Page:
Hackers steal 1.9 million Dota 2 gamers' data from chat forum

Nearly 2 million fans of online multi-player game Dota 2 have become the latest victims of a large-scale online hack, with email and IP addresses, usernames and passwords all being exposed.

News of the attack, which affects only the Dota 2 message board, rather than the game itself, comes via breach notification site LeakedSource. According to a post on LeakedSource's blog, 1,923,972 records were stolen from the official Dota 2 forum, which is run by gaming firm and Dota 2 creator, Valve.

The attack occurred at the beginning of July, although it has only just been communicated to the world this week. According to LeakedSource, the forum passowrds were stored in Valve's servers using MD5 hashing and salt to encrypt them. However, while use of MD5 is still quite common, it is also considered to be severely compromised and vulnerable to myriad attacks. This has allowed LeakedSource to decrypt roughly 80% of the information stored in the leaked database.

The majority of the email addresses taken in the attack were Gmail accounts that had been set up specifically for use with Valve's forums, which could lessen the impact of the attack. It's also been noted by gaming site RockPaperShotgun that the forums are separate from Steam itself, meaning it's unlikely hackers would be able to maliciously use the data to cause havoc with gamers' Steam accounts, unless they have used the same credentials for both.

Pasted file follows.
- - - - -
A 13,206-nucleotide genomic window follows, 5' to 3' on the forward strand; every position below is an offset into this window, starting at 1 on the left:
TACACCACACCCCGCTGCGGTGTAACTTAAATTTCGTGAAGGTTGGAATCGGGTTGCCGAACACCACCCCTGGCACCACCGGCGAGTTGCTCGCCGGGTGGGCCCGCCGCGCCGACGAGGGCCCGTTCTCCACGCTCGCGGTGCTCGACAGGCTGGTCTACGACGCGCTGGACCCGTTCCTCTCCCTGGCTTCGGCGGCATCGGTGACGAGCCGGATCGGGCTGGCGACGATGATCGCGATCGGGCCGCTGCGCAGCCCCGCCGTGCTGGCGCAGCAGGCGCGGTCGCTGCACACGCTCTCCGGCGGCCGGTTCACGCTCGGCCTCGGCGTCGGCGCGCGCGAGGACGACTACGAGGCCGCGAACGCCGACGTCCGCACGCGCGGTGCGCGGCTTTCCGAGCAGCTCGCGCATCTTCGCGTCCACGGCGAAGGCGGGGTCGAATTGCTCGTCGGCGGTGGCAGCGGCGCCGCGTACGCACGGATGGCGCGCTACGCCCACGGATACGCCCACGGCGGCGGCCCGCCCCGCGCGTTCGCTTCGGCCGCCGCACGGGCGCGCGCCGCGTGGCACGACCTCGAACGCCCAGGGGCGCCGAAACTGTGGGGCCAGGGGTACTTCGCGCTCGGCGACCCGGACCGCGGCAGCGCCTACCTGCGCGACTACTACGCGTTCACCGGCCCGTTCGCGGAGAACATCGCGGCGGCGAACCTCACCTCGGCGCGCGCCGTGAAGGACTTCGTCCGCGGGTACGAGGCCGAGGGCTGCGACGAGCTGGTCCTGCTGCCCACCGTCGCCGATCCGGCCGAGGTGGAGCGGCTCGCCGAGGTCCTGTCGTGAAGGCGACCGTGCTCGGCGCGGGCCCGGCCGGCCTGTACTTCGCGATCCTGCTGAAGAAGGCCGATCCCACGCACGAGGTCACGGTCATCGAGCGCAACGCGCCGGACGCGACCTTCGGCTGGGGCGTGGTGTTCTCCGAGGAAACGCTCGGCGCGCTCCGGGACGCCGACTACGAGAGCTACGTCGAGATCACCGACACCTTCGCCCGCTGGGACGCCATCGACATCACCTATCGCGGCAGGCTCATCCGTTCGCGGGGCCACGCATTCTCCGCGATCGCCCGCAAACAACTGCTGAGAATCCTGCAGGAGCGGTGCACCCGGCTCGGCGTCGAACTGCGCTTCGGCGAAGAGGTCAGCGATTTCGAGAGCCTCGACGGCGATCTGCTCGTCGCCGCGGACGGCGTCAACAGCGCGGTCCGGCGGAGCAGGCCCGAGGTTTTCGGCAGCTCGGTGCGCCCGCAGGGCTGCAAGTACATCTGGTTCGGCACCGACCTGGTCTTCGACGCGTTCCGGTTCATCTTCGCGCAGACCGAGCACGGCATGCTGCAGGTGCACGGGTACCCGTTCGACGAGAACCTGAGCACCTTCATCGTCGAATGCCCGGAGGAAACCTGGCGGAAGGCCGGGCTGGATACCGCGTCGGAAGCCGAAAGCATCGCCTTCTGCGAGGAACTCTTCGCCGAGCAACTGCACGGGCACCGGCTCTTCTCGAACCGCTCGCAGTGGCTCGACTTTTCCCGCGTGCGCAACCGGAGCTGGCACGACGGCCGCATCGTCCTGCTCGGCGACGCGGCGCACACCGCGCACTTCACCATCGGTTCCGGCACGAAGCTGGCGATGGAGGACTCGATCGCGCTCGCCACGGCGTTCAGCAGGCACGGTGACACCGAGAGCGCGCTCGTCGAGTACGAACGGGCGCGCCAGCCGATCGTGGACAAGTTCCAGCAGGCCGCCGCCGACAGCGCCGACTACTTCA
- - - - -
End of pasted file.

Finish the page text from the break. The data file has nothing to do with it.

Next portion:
Valve hasn't yet commented on the attacks, but it comes at an important time for the online games-maker as it preps for the Dota 2 global tournament, which is happening this week in Seattle. The tournament sees gamers playing against each other to win a prize fund of $20 million (15 million).

Main image credit: Valve Software

Clare Hopping
Freelance writer

Clare is the founder of Blue Cactus Digital, a digital marketing company that helps ethical and sustainability-focused businesses grow their customer base.

Prior to becoming a marketer, Clare was a journalist, working at a range of mobile device-focused outlets including Know Your Mobile before moving into freelance life.

As a freelance writer, she drew on her expertise in mobility to write features and guides for ITPro, as well as regularly writing news stories on a wide range of topics.